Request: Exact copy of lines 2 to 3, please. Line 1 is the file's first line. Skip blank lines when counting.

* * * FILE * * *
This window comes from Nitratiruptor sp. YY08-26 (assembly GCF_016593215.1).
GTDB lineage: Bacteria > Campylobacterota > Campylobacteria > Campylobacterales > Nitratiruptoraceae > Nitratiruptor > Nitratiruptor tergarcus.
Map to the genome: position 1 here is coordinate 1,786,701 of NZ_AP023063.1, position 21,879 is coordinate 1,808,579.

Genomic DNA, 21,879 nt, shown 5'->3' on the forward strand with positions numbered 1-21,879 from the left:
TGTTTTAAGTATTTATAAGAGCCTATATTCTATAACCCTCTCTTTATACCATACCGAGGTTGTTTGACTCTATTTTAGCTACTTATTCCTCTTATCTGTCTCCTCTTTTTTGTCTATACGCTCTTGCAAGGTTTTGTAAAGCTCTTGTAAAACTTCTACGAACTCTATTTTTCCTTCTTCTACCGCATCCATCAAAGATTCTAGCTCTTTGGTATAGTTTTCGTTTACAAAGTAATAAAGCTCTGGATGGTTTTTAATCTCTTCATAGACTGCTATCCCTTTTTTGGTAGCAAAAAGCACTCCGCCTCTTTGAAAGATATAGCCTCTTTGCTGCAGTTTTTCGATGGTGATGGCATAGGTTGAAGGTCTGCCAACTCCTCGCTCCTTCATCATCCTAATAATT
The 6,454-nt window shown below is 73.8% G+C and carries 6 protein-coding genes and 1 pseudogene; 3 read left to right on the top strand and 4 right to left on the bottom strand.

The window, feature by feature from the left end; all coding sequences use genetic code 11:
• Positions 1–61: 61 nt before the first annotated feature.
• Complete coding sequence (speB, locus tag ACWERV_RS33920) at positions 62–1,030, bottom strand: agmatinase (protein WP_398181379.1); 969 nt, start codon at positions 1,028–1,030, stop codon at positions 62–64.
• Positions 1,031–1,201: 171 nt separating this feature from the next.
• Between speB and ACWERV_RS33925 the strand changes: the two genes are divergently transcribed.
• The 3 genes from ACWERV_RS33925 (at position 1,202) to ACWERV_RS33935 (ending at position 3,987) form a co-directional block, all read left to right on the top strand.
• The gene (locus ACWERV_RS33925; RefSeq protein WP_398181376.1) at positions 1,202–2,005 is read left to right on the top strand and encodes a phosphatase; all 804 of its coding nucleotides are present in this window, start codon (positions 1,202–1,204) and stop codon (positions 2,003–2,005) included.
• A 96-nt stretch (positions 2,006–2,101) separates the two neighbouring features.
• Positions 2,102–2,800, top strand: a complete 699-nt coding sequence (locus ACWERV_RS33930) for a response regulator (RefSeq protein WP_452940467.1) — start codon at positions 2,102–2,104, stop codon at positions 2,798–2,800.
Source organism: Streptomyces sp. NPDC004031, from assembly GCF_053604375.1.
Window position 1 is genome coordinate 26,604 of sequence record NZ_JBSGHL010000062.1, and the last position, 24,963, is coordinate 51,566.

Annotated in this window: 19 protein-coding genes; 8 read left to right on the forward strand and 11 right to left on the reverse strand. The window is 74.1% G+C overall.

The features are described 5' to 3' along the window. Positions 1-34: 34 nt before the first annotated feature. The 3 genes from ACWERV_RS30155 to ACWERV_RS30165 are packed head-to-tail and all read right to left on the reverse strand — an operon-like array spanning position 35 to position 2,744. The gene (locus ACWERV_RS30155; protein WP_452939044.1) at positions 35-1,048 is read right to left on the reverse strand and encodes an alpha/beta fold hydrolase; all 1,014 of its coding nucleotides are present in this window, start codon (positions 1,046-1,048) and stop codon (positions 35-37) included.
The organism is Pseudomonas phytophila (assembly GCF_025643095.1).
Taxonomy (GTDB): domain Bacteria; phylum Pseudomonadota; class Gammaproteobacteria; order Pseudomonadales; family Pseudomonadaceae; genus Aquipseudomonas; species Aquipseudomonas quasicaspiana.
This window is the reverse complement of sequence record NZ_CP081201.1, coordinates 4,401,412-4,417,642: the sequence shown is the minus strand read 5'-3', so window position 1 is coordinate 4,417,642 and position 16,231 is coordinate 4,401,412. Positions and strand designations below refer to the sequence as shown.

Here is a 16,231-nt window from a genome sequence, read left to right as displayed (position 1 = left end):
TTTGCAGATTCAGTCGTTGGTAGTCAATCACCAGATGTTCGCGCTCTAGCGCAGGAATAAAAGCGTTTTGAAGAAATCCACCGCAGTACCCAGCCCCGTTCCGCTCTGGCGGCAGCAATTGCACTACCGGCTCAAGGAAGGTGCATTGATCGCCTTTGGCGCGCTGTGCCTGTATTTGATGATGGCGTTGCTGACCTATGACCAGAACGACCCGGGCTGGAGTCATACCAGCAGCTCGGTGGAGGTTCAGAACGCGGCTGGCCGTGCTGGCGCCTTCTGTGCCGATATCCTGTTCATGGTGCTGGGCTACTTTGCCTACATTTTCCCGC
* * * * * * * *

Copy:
GTDB lineage: Bacteria > Campylobacterota > Campylobacteria > Campylobacterales > Nitratiruptoraceae > Nitratiruptor > Nitratiruptor tergarcus.
Map to the genome: position 1 here is coordinate 1,786,701 of NZ_AP023063.1, position 21,879 is coordinate 1,808,579.